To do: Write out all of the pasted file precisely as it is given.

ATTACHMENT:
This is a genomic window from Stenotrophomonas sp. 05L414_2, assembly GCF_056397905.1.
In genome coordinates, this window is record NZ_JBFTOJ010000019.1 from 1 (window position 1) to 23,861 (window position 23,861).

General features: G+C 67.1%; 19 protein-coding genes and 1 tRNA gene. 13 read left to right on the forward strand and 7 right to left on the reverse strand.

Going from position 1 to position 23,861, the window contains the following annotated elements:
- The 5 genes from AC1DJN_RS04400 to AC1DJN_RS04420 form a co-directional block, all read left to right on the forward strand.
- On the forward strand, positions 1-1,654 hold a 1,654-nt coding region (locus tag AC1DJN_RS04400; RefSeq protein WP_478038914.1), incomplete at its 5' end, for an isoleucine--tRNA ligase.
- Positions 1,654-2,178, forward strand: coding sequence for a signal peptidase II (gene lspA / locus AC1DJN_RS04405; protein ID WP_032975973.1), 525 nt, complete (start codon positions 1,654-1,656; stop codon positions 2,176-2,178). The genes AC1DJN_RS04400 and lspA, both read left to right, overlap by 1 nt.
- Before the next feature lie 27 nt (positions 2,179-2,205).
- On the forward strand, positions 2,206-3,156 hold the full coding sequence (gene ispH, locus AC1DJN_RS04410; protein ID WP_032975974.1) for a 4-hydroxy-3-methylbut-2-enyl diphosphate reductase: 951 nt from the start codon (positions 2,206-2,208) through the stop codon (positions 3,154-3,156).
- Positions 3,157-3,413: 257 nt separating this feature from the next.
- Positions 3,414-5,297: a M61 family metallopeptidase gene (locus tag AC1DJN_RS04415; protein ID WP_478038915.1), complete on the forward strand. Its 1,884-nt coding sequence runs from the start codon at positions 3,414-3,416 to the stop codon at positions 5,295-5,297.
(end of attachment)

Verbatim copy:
This is a genomic window from Stenotrophomonas sp. 05L414_2, assembly GCF_056397905.1.
In genome coordinates, this window is record NZ_JBFTOJ010000019.1 from 1 (window position 1) to 23,861 (window position 23,861).

General features: G+C 67.1%; 19 protein-coding genes and 1 tRNA gene. 13 read left to right on the forward strand and 7 right to left on the reverse strand.

Going from position 1 to position 23,861, the window contains the following annotated elements:
- The 5 genes from AC1DJN_RS04400 to AC1DJN_RS04420 form a co-directional block, all read left to right on the forward strand.
- On the forward strand, positions 1-1,654 hold a 1,654-nt coding region (locus tag AC1DJN_RS04400; RefSeq protein WP_478038914.1), incomplete at its 5' end, for an isoleucine--tRNA ligase.
- Positions 1,654-2,178, forward strand: coding sequence for a signal peptidase II (gene lspA / locus AC1DJN_RS04405; protein ID WP_032975973.1), 525 nt, complete (start codon positions 1,654-1,656; stop codon positions 2,176-2,178). The genes AC1DJN_RS04400 and lspA, both read left to right, overlap by 1 nt.
- Before the next feature lie 27 nt (positions 2,179-2,205).
- On the forward strand, positions 2,206-3,156 hold the full coding sequence (gene ispH, locus AC1DJN_RS04410; protein ID WP_032975974.1) for a 4-hydroxy-3-methylbut-2-enyl diphosphate reductase: 951 nt from the start codon (positions 2,206-2,208) through the stop codon (positions 3,154-3,156).
- Positions 3,157-3,413: 257 nt separating this feature from the next.
- Positions 3,414-5,297: a M61 family metallopeptidase gene (locus tag AC1DJN_RS04415; protein ID WP_478038915.1), complete on the forward strand. Its 1,884-nt coding sequence runs from the start codon at positions 3,414-3,416 to the stop codon at positions 5,295-5,297.